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Got Decisions? 6 Tips to Harness Their Power

Got Decisions? 6 Tips to Harness Their Power

If you want to direct your life, you have to take control of the consistent actions you take. It’s not what you do once in a while that shapes your life. It’s what you do consistently. So we need to find out what comes prior to our actions. What influences the actions we take, and therefore, the life we live?

What’s the answer?

The power of decision.

Everything that’s happened in your life, both the good and the bad, has started with a decision. These moments of decision shape your life. The decisions you’re making every day of your life will determine how you feel today and who you are tomorrow.

We all have decisions that we can look back on and either be thrilled that we made, or wonder “What was I thinking?” There are decisions you could have made differently that would have made your life completely different than it is today. You could have changed careers, or failed to change careers. You could have moved, gotten married, had kids, or purchased a home. Maybe you decided to start a business or start exercising. Maybe you decided to start or stop drinking or smoking. Think about how your decisions have impacted your life.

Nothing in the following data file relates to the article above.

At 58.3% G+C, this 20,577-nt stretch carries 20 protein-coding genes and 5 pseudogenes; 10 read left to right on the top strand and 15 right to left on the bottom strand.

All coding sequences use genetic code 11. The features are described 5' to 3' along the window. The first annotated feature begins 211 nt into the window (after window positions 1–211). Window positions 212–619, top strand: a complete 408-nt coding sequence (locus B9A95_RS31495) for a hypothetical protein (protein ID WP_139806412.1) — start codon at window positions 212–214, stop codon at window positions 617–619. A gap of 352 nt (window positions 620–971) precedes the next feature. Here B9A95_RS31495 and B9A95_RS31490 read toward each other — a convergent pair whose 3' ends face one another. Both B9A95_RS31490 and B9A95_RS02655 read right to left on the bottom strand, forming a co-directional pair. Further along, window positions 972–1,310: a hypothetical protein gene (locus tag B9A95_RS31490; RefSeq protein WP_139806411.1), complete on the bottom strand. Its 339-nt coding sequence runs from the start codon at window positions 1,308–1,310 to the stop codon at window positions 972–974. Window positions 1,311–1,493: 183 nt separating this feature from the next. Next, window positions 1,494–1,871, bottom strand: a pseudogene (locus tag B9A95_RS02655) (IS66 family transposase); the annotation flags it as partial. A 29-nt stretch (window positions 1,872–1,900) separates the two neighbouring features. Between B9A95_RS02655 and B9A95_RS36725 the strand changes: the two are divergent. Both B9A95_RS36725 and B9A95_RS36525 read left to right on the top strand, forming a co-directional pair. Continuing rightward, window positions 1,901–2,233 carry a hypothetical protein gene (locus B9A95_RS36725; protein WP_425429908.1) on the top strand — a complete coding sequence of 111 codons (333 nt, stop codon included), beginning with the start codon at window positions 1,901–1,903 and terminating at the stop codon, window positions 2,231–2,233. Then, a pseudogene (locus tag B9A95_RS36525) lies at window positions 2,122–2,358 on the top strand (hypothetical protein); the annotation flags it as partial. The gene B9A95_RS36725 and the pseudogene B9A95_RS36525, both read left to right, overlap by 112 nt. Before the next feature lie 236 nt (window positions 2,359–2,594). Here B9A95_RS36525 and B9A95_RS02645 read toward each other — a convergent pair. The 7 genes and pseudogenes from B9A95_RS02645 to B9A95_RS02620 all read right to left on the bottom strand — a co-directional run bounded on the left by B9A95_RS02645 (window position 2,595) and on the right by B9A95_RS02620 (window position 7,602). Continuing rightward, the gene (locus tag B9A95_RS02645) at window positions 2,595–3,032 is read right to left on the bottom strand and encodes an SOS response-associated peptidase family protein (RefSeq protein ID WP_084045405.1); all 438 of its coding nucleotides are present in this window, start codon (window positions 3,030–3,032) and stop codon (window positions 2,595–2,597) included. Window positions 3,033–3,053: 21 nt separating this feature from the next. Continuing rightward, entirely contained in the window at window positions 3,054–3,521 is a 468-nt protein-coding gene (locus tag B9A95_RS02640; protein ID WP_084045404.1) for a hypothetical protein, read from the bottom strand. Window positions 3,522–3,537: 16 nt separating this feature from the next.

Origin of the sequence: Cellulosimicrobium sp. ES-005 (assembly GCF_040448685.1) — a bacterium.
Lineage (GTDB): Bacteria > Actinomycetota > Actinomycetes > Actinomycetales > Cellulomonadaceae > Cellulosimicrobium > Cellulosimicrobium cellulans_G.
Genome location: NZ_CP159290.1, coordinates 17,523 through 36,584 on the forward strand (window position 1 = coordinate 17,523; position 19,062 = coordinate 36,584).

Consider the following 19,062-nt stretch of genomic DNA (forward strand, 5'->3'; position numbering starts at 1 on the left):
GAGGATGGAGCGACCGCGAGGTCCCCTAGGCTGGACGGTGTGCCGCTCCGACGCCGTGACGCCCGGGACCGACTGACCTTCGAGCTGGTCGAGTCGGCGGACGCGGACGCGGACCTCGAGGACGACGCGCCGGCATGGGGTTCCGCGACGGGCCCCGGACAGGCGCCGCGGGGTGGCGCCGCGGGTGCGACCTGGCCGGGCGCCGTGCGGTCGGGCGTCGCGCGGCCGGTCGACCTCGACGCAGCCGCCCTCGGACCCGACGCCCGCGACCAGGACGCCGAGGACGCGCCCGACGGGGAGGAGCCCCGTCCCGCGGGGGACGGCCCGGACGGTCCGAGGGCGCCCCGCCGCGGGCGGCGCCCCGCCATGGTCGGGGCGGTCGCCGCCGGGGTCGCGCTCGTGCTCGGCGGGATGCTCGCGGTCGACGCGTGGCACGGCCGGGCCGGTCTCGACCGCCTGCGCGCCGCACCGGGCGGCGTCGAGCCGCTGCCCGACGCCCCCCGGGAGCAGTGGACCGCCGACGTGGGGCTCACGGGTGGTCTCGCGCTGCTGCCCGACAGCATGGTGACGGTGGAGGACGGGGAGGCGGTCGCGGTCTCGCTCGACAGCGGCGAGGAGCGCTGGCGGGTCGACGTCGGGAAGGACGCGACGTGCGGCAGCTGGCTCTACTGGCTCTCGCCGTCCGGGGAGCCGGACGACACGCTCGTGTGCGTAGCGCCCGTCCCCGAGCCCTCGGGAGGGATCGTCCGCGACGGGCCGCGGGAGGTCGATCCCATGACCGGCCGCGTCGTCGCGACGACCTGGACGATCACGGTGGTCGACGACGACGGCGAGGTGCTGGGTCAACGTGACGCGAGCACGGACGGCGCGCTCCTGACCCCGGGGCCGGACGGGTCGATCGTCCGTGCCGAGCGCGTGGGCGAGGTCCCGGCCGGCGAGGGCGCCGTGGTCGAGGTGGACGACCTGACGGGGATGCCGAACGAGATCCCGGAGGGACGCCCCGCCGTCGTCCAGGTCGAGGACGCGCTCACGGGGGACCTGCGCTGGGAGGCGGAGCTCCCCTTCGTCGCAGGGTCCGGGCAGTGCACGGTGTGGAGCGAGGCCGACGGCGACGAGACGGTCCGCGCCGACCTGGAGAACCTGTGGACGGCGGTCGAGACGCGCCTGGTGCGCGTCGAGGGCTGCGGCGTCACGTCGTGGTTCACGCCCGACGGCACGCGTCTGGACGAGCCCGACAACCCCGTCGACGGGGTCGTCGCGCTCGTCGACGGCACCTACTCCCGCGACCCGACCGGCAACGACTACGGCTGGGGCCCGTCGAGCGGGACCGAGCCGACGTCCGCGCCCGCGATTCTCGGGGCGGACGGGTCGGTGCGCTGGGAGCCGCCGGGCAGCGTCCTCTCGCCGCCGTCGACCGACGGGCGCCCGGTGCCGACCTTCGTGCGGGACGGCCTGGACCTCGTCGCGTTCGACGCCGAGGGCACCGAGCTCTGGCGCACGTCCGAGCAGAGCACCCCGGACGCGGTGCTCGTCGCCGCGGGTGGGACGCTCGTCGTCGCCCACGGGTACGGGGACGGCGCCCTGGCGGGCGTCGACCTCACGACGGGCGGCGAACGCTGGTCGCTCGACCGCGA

Success comes from long term focus. Picture the challenges in your personal life. Whether it’s overeating, drinking, smoking, drugs, or spending problems – they come from a short term focus. Success doesn’t just happen. The life experience we call success comes from the small, daily decisions in which you choose to hold yourself to a higher standard and take control instead of having the environment take control of you.

1. Realize how powerful decisions are

Decisions are a tool available to you that can change your entire life. Deciding and taking action creates the momentum necessary to produce drastic changes to your life in the shortest amount of time.

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Your life is merely the result of what you’ve done differently than other people that are in the same situation. Your actions have produced different results than your friends, neighbors, and loved ones, but why? Because the actions you take are the starting points needed to move you in a clear direction.

The minute you make a decision, you’ve set your life in a new direction. You literally have the power to change in an instant if you decide to. The next time you’re feeling anxious or overwhelmed, decide to change it. Don’t just sit there and take it. For you to really make a decision, action must follow.

2. Commit to your decisions